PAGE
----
Vegetarian Diets

Many people choose to follow some form of a vegetarian diet, often saying that it’s healthier. But is there compelling evidence that this is the case?
Vegetarian Diets
Types of vegetarian diets
There are several types of vegetarian diets. A lacto-ovo vegetarian diet excludes meat, poultry and fish but includes eggs and dairy. A lacto-vegetarian diet leaves out eggs and an ovo-vegetarian diet eliminates dairy but includes eggs. A vegan diet, a highly restrictive form of vegetarianism, excludes all animal-based products, including meat, poultry, fish, eggs, dairy, and honey.

Nutritional risks of vegetarians diets
Vegetarian diets can meet all nutritional requirements, but a few nutrients require special attention to ensure that they are taken in adequate amounts. Specifically, nutrients at risk of being under-consumed include protein, n-3 fatty acids, iron, zinc, iodine, calcium, and vitamins D and B-12.1 By choosing plant-based foods that are rich in these nutrients, a nutritionally complete diet can be achieved.

Are vegetarians healthier than non-vegetarians?
While many assume that vegetarians are healthier than non-vegetarians, the scientific evidence is not consistent. There are some studies that show health benefits from following a vegetarian diet. For example, a study looking at 34,192 California Seventh-Day Adventists suggested that the vegetarians had lower risks of hypertension, arthritis and diabetes mellitus than the non-vegetarians.2 Other research done in the United Kingdom found lower blood pressure among non-meat eaters.3 It is important to note, however, that lifestyle habits beyond eating may account, at least in part, for the findings. For instance, Seventh-Day Adventists practice an overall “healthier” lifestyle, such as not smoking and not drinking alcohol, in addition to abstaining from meat. Other potential cardio-protective dietary factors in a vegetarian diet include soy protein, fruits and vegetables, whole grains, nuts, and phytochemicals, which also may help lower risk of diabetes.1

In its position paper on vegetarian diets, the American Dietetic Association (now the Academy of Nutrition and Dietetics) also notes that vegetarians have a lower overall rate of cancer and no difference in bone health when lacto-ovo vegetarians are compared to non-vegetarians.1 Among the Seventh-Day Adventists, vegetarians also had a lower BMI than non-vegetarians.2 Participants in the EPIC-Oxford Study who cut back on animal-based foods showed the lowest rate of weight gain.4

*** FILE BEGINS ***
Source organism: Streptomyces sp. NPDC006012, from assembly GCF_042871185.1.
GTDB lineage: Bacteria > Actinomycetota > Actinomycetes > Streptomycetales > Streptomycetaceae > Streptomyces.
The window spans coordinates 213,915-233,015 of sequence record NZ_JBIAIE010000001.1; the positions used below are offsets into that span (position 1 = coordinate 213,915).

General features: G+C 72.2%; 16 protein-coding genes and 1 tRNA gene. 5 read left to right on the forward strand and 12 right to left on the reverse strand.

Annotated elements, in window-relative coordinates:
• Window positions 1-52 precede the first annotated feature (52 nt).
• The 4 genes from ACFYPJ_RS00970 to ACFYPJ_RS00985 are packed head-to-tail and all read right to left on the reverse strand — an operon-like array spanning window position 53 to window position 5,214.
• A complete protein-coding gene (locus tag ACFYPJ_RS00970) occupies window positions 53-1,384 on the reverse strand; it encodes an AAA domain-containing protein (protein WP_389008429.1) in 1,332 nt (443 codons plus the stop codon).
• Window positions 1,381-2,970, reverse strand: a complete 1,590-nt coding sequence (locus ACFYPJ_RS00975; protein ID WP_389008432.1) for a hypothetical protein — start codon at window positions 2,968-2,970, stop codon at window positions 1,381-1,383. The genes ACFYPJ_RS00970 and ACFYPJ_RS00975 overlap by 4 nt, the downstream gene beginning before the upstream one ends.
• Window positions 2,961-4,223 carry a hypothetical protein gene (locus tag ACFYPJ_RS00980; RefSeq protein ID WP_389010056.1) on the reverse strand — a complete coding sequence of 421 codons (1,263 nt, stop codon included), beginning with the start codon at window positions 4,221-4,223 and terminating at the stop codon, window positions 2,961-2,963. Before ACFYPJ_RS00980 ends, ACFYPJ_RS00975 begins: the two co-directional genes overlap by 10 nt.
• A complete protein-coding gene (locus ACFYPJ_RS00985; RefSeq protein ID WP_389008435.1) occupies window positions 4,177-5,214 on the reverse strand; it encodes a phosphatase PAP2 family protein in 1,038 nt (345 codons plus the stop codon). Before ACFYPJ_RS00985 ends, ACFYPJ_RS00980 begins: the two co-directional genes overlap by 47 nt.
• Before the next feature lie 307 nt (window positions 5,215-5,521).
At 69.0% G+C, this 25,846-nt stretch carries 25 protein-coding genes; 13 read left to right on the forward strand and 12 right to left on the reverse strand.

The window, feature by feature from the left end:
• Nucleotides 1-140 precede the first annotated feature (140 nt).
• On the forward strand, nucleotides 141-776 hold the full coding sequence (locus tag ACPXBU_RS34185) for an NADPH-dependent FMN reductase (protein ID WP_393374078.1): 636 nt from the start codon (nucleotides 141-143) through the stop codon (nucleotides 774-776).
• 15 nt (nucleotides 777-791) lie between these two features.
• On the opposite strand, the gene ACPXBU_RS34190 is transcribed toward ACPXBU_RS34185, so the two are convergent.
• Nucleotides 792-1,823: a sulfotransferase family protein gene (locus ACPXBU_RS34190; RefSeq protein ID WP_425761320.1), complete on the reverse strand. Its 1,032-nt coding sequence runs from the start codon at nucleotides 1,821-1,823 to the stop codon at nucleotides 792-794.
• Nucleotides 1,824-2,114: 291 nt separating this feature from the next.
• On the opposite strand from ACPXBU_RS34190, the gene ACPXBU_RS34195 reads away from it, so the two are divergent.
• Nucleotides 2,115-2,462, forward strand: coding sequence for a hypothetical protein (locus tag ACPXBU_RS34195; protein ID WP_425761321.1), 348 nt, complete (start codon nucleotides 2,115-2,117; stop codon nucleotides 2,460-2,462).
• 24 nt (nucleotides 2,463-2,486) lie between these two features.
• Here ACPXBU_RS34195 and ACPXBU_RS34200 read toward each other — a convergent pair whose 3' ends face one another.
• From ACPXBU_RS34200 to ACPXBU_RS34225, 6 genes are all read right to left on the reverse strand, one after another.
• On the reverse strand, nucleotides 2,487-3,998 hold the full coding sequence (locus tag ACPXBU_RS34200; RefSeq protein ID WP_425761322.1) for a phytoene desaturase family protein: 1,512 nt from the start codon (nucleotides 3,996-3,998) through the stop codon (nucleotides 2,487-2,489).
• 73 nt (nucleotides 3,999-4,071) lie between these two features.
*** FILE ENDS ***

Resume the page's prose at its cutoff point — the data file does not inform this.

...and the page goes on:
Bottom line: The overall nutritional contribution of a diet is not determined by merely excluding or including types of food. Rather, the quality is the sum of the food choices that are made. Both vegetarian (in its many forms) and non-vegetarian diets can be of a high or poor nutritional quality, and it is the quality of the diet that ultimately affects health.

Weight Watchers Approach

Because of the flexibility built into the PointsPlus system, a person choosing to follow any form of vegetarianism can participate. To ensure nutritional adequacy, additional information for vegetarians is provided.

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1 Position of the American Dietetic Association: Vegetarian diets. Am Diet Assoc. 2009 Jul;109(7):1266-1282

2 Fraser GE. Associations between diet and cancer, ischemic heart disease, and all-cause mortality in non-Hispanic white California Seventh-day Adventists. Am J Clin Nutr. 1999 Sep;70(3 Suppl):532S-538S.

3 Appleby PN, Davey GK, Key TJ. Hypertension and blood pressure among meat eaters, fish eaters, vegetarians and vegans in EPIC-Oxford. Public Health Nutr. 2002;5:645-654.

4 Rosell M, Appleby P, Spencer E, Key T. Weight gain over 5 years in 21,966 meat-eating, fish-eating, vegetarian, and vegan men and women in EPIC-Oxford. Int J Obesity. 2006;30:1389-1396.